Bark Partners with Project Anchor Researchers to Help Reduce Suicidal Ideation

Haley Zapal | July 21, 2022 | Child & Teen Depression Mental Health

Project anchor

If your family has struggled with supporting a child experiencing suicidal ideation, you’re probably familiar with just how devastating can be. It can be scary, anxiety-producing, and incredibly isolating. But it’s important to know that you are not alone. Many, many families have dealt with this issue, so much so that suicide is now the second-leading cause of death for young people aged 10 to 14.

Here at Bark, we’ve witnessed that 43.09% of tweens and 74.61% of teens were involved in a self-harm/suicidal situation in 2021 — a sobering and heartbreaking statistic. We send alerts to parents and guardians notifying them of this concerning issue, but it can be hard for parents to know what to do next. 

That’s why we’re proud to announce that we’re partnering with Project Anchor in a groundbreaking new study meant to provide more resources and information to parents supporting a child struggling with suicidal ideation or self-harm. Read on to learn how you can volunteer for this important study.

What is Project Anchor?

In collaboration with Bark, Dr. Kathryn Fox (University of Denver), Dr. Taylor Burke (Harvard Medical School), and Dr. Alex Bettis (Vanderbilt University Medical Center) were recently awarded a research grant from the Mental Research Institute to develop evidence-based guidance for parents about what to do in the hours, days, and months after they receive a suicide/self-harm alert. 

This research funding will support the launch of Project Anchor, the first step in Bark’s collaboration with this team. Despite alarmingly high rates of suicide and self-harm in teens, there are few evidence-based resources designed to help parents and guardians navigate what to do when they learn that their child might be at risk.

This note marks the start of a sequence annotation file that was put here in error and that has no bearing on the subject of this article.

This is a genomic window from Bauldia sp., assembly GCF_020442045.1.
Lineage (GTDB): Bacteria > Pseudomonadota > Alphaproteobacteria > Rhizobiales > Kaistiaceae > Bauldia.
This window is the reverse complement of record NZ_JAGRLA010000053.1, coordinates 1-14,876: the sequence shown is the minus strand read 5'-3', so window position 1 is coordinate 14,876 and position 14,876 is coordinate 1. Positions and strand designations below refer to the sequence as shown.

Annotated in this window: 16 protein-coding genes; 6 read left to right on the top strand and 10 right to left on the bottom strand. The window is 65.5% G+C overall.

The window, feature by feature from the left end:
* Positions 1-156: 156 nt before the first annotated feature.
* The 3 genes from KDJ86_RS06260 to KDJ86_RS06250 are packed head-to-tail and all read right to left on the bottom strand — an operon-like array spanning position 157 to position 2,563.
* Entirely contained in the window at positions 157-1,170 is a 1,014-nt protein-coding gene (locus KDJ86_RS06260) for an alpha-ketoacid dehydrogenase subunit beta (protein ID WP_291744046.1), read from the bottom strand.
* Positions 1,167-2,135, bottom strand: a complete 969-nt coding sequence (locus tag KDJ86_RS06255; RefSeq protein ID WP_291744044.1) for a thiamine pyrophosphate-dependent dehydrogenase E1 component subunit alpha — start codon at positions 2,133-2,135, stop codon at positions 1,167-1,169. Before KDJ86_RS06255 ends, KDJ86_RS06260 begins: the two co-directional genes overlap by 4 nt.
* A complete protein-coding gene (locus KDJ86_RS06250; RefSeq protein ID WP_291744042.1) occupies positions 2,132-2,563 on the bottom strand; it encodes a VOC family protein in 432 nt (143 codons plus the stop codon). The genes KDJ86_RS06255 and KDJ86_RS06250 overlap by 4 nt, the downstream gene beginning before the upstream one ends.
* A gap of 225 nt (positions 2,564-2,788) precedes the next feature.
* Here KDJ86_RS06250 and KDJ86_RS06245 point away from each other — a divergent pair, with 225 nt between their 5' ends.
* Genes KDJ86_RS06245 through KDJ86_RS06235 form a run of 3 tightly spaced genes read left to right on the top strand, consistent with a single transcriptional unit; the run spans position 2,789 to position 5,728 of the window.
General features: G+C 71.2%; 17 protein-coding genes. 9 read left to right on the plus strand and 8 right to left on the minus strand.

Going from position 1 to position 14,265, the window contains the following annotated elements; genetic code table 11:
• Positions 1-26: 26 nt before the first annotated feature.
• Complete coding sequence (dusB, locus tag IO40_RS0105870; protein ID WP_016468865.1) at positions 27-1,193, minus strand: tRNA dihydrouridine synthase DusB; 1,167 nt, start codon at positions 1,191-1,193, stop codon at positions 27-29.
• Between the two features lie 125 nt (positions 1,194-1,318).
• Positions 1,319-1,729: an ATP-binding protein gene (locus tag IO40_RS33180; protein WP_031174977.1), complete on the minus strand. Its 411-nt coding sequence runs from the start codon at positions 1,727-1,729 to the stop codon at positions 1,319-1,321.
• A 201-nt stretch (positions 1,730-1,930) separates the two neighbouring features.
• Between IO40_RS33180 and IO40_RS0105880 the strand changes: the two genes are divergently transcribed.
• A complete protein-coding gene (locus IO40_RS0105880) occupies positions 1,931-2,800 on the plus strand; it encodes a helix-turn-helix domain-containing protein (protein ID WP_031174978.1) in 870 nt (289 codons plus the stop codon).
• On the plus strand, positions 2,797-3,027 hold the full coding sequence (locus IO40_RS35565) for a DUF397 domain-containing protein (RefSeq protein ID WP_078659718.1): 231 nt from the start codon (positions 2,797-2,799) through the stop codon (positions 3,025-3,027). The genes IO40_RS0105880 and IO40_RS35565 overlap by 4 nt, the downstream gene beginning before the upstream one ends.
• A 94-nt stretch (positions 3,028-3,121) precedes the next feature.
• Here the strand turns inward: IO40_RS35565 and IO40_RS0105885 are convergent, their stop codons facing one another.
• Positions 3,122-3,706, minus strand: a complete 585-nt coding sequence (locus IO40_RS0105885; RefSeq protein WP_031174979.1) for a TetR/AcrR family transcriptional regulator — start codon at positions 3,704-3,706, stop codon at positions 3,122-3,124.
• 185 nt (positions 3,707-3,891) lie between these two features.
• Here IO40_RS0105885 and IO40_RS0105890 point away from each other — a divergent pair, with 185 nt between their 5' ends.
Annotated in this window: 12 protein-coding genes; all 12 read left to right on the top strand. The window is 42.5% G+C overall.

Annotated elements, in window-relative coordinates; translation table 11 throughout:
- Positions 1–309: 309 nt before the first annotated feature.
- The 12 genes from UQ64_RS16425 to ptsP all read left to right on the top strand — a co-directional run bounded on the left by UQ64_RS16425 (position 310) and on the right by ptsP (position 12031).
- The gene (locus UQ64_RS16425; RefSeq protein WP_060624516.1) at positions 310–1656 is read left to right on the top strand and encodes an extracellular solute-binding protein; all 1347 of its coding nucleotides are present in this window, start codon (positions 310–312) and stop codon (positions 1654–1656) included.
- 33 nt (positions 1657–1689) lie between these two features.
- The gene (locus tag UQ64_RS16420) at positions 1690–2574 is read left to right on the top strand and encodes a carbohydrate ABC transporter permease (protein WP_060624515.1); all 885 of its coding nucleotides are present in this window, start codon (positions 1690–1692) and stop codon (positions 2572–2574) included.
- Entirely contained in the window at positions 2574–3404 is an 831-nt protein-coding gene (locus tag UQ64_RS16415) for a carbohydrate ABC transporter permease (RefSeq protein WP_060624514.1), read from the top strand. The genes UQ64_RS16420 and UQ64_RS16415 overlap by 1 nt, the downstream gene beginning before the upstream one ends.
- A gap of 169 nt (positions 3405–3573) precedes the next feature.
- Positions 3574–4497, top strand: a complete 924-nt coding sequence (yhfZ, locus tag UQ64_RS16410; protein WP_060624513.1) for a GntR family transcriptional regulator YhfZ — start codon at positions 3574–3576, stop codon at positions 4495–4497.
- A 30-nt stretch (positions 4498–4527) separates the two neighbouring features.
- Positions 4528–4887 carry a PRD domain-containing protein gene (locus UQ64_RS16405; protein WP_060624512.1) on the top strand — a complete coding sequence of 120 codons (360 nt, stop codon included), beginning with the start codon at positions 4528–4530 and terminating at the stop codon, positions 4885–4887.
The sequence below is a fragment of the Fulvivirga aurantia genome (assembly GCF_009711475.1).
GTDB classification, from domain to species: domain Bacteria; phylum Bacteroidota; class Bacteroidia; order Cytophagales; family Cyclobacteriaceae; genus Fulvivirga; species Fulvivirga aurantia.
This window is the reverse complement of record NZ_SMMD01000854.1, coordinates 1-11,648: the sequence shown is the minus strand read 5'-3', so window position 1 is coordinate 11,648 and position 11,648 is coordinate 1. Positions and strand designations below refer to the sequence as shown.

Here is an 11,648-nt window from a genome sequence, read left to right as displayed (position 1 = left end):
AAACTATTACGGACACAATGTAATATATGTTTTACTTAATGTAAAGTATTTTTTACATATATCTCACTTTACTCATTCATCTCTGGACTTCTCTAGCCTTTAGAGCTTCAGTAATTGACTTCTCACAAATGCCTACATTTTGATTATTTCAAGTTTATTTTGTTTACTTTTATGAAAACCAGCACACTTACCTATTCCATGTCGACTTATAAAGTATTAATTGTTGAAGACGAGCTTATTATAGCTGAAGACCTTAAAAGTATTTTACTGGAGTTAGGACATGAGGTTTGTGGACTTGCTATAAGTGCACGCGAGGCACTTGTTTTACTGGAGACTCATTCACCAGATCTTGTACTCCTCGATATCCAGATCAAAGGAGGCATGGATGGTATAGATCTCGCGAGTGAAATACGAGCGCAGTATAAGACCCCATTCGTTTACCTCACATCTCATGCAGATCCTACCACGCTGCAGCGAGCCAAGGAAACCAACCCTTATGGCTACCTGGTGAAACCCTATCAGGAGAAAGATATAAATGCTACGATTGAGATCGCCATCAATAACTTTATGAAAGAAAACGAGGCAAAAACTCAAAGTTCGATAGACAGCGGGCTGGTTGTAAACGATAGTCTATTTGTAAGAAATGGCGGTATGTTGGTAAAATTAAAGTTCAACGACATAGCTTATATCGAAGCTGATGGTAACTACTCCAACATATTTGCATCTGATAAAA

Project Anchor is an anonymous, paid research study recruiting guardians who use Bark. Through Project Anchor, we hope to learn more about guardians’ experiences after receiving a Bark suicide/self-harm alert. 

Based on what is learned from Project Anchor, the researchers will design an evidence-based digital tool to help parents know what to do after they receive a suicide/self-harm alert, and to help keep their children safe.

Why Volunteers Are Needed

Talking about suicide is hard, and it can be even harder when it comes to how children experience it. By sharing your family’s experience with Bark alerts regarding suicidal ideation and self-harm, you can provide invaluable information that can benefit countless other families. Because of how Bark works within the framework of a child’s use of social media, texting, and other forms of online communication, Bark families are uniquely positioned to help researchers learn the hows, whens, and whys of suicidal ideation and self-harm.

Project Anchor’s research aims to understand how and when teens disclose suicidal thoughts and self-harm, how families talk about these thoughts and behaviors, and to develop tools to support families when a child is at risk for suicide and/or self-harm. 

What to Expect

You’ll complete two separate surveys online over the course of a week. The study will take less than an hour total. After you finish the first survey, you will receive a $5 electronic Amazon gift card. After you finish the second survey, you’ll receive a $10 electronic Amazon gift card. 

How to Get Started

About Bark

Bark is a comprehensive online safety solution that empowers families to monitor content, manage screen time, and filter websites to help protect their kids online. Our mission is to give parents and guardians the tools they need to raise kids in the digital age.

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